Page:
“I will bid in your behalf,” Cathmore said quietly to Rosalyn. “Do you agree?”

Her heart pounding, she nodded.

“What is your limit?”

Her limit? Surely the notes in her boot were more than enough to outbid this lot. She would hope to not go that high; it would mean an entire year of leanness, not just for her, but for the orphans.

And yet, a woman should not be sold, even if it meant no sweets for the children and Rosalyn’s own sacrifices.

“I will tell you when to stop,” she said.

“Very well.” He stood tall. “You may disregard the lady’s bid.”

“Then get on with it,” Ned Morgan shouted.

The wizened auctioneer rapped the bar again and called for bids.

“Tuppence, I said.” The bid came again from the bar.

“A half crown.”

That voice came from nearby, and Rosalyn recognized it. Mr. Logan’s strong tenor resonated with determination. He exchanged a look and a nod with Cathmore, and smiled at Mindy, who sent him a glowing smile in reply.

Ned Morgan’s big fist came down on the bar, rattling glasses. “It’s not enough, Logan,” he shouted. “Not for what ye done.”

Rosalyn tasted bile. They all knew each other. Cathmore, Logan, Morgan.

“Bid three shillings,” Rosalyn hissed at Cathmore.

He called out her bid and sent Logan the smallest of shrugs. Logan countered, Morgan pounded, and Rosalyn looked for Nelly.

What is she doing?

Nelly had moved closer to Ned Morgan, her eyes glittering with excitement. Not pain, not worry over her cousin, and not desire to hold her baby nephew.

Hot anger spiked in Rosalyn. The cause was just, but the drive to come here had been Nelly’s. That she had no interest in the babe did not surprise Rosalyn—Nelly didn’t like children—but her gaze was on Morgan, not Mindy.

A commotion at the center of the room drew everyone’s eyes. Two men had squared off, their jaws moving, their fists poised. Morgan shouted at the auctioneer, the men, and the crowd, and sent angry glares at Logan and Cathmore. His eyes landed on Rosalyn and he bellowed louder.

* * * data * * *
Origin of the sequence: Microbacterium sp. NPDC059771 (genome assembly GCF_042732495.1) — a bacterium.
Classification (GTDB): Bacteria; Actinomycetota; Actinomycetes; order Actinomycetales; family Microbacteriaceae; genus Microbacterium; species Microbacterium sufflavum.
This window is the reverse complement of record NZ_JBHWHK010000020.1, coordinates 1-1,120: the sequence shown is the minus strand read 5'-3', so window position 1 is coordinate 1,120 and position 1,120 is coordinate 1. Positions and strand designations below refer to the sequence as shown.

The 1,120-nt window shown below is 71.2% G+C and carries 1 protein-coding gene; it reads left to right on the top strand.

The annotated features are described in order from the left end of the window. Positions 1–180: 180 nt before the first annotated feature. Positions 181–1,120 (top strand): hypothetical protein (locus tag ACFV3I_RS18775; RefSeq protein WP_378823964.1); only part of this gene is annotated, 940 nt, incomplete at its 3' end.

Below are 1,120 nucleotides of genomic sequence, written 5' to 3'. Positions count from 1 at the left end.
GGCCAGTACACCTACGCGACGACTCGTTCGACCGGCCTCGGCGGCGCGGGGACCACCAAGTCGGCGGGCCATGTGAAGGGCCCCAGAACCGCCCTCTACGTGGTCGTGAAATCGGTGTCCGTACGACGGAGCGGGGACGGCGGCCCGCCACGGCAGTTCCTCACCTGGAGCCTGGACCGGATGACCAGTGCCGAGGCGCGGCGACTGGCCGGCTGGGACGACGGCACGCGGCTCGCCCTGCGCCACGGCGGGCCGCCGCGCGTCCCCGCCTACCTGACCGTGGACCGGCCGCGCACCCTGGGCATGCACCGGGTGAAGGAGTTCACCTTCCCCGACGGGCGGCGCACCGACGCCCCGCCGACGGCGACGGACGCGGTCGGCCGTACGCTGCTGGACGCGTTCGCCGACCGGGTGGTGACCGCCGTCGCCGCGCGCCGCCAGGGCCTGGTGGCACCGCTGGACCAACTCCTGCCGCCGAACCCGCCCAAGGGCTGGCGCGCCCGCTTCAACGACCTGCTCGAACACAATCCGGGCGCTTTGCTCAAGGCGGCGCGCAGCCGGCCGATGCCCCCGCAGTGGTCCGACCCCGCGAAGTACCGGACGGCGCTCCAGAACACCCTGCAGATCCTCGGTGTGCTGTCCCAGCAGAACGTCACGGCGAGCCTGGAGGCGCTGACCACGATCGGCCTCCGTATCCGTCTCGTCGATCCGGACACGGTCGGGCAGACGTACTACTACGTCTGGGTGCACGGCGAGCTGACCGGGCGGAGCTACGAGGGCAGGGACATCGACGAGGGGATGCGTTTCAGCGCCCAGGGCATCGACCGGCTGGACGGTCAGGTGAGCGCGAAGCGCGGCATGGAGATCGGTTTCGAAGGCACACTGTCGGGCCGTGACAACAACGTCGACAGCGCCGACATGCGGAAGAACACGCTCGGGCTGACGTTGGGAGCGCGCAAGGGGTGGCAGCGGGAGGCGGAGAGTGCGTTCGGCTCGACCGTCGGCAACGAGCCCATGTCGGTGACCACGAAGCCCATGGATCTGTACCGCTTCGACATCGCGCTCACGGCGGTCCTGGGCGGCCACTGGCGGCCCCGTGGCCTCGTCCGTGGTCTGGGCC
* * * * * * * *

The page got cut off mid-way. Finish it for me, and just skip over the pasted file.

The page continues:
Rosalyn could not keep track of the bidding, but she could hear Cathmore’s rumble and the auctioneer’s, and the melodic, determined tones of Logan.

She felt dizzy, and hot, and more than a little worried. She heard Cathmore call out a bid, but she didn’t know if it was pence, or shillings, or something more. She touched his arm to get his attention. “What is the bid?”

Behind them, another melee flared. The auctioneer pounded, and men shouted. A body veered and pushed her at Cathmore, who caught her close and led her quickly away from the trouble and into the private dining room.

Rosalyn struggled to breathe. His arms held her loosely, but his nearness took her breath away. No man had ever held her like this, and she had trouble finding her composure.

“The bidding!” she said, choking. “What was the b—”

His lips pressed down on hers and silenced her.

About the Author

Alina K. Field copyAward winning author Alina K. Field earned a Bachelor of Arts Degree in English and German literature, but she found her true passion in reading and writing romance. Though her roots are in the Midwest, after six very, very, very cold years in Chicago, she moved to Southern California and hasn’t looked back. She shares a midcentury home with her husband and a blue-eyed cat who conned his way in for dinner one day and decided the food was too good to leave.

She is the author of the 2014 Book Buyer’s Best winner in the novella category, Rosalyn’s Ring, a Regency novella; and the novel-length sequel, a 2015 RONE Award finalist, Bella’s Band, both Soul Mate Publishing releases.

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Collette Cameron: Virtue and Valor

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One Lump or Two?

by Collette Cameron

Often, when reading historicals (Over four decades now! Gads!) I’ll read something and not think twice about it.

In this instance, I’m talking about lumps of sugar, you know, as in, Do you want one lump or two in your tea?

For years, I mistakenly assumed it was the British way of referring to sugar cubes, which weren’t patented until 1843 by Jakub Krystof Rad who operated a sugar refinery. According to history, his wife sliced her finger cutting a lump of sugar and complained that sugar should come in a convenient size for a teacup. Being a dutiful husband, he created the nifty little units we take for granted today.

220px-Cukrová_homole_001 copyThe English, however, had to wait until 1875 for the luxury of sugar cubes on their tea trays.

Until the late nineteenth century, sugar was purchased in whitish cone-shaped loaves or pieces hacked from a loaf with a chisel and hammer (Hard stuff-those loaves!).